As big of an opponent as I was against backdiving deals and other 2005 CBA "cheats" and "workarounds", I still think this is massively unfair to teams that signed these deals, all of which were within the rules of the existing CBA and were approved by the league (except for Kovalchuk's first deal).
Correct me if I'm wrong, but isn't the effect of the recapture penalty to punish NHL front offices for taking advantage of the way cap hits are determined in the first place? Duncan Keith and Marian Hossa will both make just shy of $8 million next year, but the salary cap treats them as if they were making $5 million. To retroactively put into place a rule that punishes previously legal conduct makes no sense to me. I have no problem with recapture penalties going forward (or other rules limiting year-to-year variance on salaries), but that's because teams are now under notice of the rules going forward.
Yes, I understand that the two compliance buyouts were granted to give teams an "out" for that, but that isn't a real solution either, since it forces you to release that player off your team (you can't re-sign a compliance buyout for one year afterwards). If Zetterberg has kids in Sweden and wants to play there, or just decides that he wants to retire from the NHL for health or personal reasons, it just seems wrong to me that HE should be the one put in the position of tanking the Red Wings' salary cap situation by walking away from the team.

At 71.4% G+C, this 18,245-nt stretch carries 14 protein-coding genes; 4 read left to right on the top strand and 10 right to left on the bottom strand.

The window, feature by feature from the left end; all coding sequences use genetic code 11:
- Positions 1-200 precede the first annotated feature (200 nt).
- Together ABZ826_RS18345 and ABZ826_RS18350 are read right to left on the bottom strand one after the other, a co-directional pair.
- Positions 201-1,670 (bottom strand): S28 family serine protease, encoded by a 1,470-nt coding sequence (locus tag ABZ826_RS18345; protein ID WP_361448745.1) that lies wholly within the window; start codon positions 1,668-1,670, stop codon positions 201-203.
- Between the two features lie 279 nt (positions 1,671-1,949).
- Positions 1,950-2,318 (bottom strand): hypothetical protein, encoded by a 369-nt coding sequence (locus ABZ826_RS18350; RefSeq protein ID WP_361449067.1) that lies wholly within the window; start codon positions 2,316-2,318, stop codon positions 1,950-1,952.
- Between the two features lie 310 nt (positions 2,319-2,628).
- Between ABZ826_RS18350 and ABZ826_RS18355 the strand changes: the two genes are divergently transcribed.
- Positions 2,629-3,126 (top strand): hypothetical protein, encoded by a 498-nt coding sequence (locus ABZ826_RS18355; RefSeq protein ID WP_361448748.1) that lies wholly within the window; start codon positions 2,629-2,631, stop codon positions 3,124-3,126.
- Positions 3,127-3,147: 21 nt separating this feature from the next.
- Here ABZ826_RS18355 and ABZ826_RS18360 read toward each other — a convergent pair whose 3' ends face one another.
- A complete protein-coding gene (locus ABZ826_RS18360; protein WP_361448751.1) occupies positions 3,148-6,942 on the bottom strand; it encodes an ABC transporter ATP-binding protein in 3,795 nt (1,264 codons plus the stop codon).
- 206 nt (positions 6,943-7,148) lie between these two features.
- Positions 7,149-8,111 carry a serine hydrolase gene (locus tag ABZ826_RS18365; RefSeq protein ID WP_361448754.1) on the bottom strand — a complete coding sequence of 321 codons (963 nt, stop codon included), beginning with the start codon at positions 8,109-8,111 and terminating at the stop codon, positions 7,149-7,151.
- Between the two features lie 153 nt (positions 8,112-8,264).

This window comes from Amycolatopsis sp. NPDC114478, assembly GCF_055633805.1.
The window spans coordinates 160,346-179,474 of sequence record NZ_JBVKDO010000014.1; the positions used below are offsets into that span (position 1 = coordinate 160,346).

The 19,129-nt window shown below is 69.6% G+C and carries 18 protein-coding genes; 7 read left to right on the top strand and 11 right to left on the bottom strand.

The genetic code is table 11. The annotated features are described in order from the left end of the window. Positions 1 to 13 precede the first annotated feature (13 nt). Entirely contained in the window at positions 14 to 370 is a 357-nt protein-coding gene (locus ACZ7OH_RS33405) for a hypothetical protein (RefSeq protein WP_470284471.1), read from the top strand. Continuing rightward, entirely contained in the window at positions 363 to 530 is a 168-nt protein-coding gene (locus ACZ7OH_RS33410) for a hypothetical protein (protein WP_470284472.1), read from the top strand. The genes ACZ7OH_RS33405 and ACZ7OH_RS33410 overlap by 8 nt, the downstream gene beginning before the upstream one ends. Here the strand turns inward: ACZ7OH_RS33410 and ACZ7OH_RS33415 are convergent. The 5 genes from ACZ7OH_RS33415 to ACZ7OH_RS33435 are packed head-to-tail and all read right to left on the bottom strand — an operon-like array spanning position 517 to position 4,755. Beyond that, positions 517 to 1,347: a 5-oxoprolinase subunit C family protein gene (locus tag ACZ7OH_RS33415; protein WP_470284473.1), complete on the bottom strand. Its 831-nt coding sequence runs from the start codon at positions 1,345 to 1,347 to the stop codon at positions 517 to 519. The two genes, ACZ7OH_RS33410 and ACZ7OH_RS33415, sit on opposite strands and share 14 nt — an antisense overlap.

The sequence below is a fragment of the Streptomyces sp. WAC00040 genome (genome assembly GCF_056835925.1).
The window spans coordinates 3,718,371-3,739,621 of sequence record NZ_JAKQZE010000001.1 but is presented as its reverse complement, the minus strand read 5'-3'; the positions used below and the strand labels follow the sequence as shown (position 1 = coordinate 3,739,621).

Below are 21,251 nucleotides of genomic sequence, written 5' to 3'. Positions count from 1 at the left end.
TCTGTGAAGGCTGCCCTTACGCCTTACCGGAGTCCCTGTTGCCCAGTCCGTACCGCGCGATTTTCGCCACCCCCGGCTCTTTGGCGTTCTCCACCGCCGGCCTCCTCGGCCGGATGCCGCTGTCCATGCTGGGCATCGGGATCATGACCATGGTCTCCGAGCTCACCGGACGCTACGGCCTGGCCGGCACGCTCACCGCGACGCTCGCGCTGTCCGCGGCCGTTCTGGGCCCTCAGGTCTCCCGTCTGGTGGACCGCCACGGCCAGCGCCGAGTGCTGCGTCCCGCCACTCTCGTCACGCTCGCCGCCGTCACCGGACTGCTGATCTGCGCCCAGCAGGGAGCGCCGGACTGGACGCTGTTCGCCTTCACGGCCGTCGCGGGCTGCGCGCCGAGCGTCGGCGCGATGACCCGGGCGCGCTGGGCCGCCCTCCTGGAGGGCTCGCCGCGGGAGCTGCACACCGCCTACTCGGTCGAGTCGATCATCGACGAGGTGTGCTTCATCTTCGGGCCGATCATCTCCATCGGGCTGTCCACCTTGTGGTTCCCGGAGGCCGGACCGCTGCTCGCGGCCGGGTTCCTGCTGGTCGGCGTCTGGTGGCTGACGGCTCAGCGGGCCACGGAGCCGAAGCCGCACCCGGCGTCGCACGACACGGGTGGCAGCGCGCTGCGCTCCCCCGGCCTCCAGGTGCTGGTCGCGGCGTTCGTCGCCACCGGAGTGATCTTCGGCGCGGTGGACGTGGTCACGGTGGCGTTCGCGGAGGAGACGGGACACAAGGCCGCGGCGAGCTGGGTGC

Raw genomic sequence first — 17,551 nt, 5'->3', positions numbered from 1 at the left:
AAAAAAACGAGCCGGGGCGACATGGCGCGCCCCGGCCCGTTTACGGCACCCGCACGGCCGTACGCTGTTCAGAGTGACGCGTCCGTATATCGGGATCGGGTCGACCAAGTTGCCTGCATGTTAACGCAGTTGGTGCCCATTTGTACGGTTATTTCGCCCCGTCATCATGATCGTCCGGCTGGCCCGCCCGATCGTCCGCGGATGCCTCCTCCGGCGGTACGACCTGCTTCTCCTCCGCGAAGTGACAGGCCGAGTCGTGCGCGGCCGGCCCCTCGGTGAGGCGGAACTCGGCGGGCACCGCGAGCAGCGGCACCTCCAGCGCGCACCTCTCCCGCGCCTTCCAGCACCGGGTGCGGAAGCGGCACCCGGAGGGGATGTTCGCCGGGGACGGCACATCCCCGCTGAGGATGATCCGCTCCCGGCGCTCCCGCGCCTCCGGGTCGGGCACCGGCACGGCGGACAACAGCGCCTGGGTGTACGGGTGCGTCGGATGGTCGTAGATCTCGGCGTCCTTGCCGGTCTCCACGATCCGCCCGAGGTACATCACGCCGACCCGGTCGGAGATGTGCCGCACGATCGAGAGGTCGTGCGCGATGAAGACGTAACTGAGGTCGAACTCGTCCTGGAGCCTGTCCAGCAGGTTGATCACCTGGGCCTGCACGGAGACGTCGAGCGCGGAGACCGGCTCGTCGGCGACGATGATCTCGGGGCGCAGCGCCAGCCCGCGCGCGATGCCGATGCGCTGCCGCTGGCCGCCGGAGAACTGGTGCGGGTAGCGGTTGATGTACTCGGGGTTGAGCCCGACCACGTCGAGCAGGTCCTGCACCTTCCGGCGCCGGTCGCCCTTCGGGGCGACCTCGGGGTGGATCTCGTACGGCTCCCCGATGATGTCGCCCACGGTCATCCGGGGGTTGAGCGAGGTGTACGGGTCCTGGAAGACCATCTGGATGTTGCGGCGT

For the reasons stated by the OP, I kind of thought that Franzen was a borderline candidate for a buyout. He isn't a player like a Datsyuk or Z that I feel could be productive into his late, late 30's. His knee problems, physical style, and frame suggest a guy that will have a career arc more like Holmstrom, which means we'll be penalized when he hangs it up.